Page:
A victim of this issue is the way the world is the handling the pandemic and the policies to govern the future. A further big problem is action on climate change issues. Almost everyone in the world believes that climate change needs immediate attention from the great powers.

The question that needs to be asked is, considering the importance of the problem, there appears to be no political will to coordinate the global solutions and work together to conquer big problems of the moment.

The vaccine war. The race to find the vaccine to tame Covid-19 and eradicate it is a consequence of the current problem. There is a race among countries and institutions and combinations of companies and nations and scientists. While this is a good sign about the frantic activity to find a cure, there is lack of worldwide cooperation. There is no common plan on how to share or distribute vaccines once manufactured in massive quantities.

While the work to find a vaccine (or vaccines) is important, equally important is how the world will share in its beneficial impact. That issue needs a coordinated plan of action.

This issue is murky. Vaccine availability is sugar-coated by promises of worldwide distribution by the potential producers of it. Vaccine competition has been fostered around individual countries and institutions and pharmaceutical companies. The conclusion is that they would be made available commercially. Countries that are at the forefront, even those under state guidance, might behave like the drug companies, tempted by the profitable options.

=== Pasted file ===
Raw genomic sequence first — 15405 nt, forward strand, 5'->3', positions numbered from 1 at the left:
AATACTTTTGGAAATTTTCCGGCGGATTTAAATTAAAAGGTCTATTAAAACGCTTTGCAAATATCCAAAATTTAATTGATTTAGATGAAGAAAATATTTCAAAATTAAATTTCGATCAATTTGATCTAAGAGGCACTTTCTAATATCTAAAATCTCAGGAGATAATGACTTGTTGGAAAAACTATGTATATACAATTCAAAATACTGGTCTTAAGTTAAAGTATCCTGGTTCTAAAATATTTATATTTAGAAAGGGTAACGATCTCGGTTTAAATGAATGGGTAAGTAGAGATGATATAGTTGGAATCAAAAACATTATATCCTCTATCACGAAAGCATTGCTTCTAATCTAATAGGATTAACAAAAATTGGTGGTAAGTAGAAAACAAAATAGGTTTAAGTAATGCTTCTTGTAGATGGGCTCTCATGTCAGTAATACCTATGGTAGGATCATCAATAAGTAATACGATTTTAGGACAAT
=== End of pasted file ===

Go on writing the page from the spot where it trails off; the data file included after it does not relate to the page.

Pricing and proper access of all countries are, therefore, likely to be important issues to arise. How high or low the price would depend on the role played by governmental institutions and international agencies.

The most important issues about the vaccine when available is the distribution among countries. As important is the pricing of the vaccine. Ideally, governments should be in a position to provide subsidy in part for that activity so that countries – and ultimately, people – would not have to pay heavily to obtain the cure.

Ideally, the vaccine should be a public good (that is, a good made available at very low cost and very widely, if not free). Governments could help in the production by supporting its production through some subsidy. On a world scale, that is how it should be when the vaccine is found to be effective and made available.

Poor countries should have equal access. But if it is sold at a high price, that price could become the barrier that prevents the poor of the world from obtaining it.

The World Health Organization (WHO), which is the worldwide institution designed to take care of global health issues, has been a victim of the broken international framework in cooperation. Its function and clout in dealing with the problem has been weakened by the announced withdrawal of the United States.

For archives of previous Crossroads essays, go to: https://www.philstar.com/authors/1336383/gerardo-p-sicat. Visit this site for more information, feedback and commentary: http://econ.upd.edu.p h/gpsicat/

COVID-19 PANDEMIC PHILIPPINE ECONOMY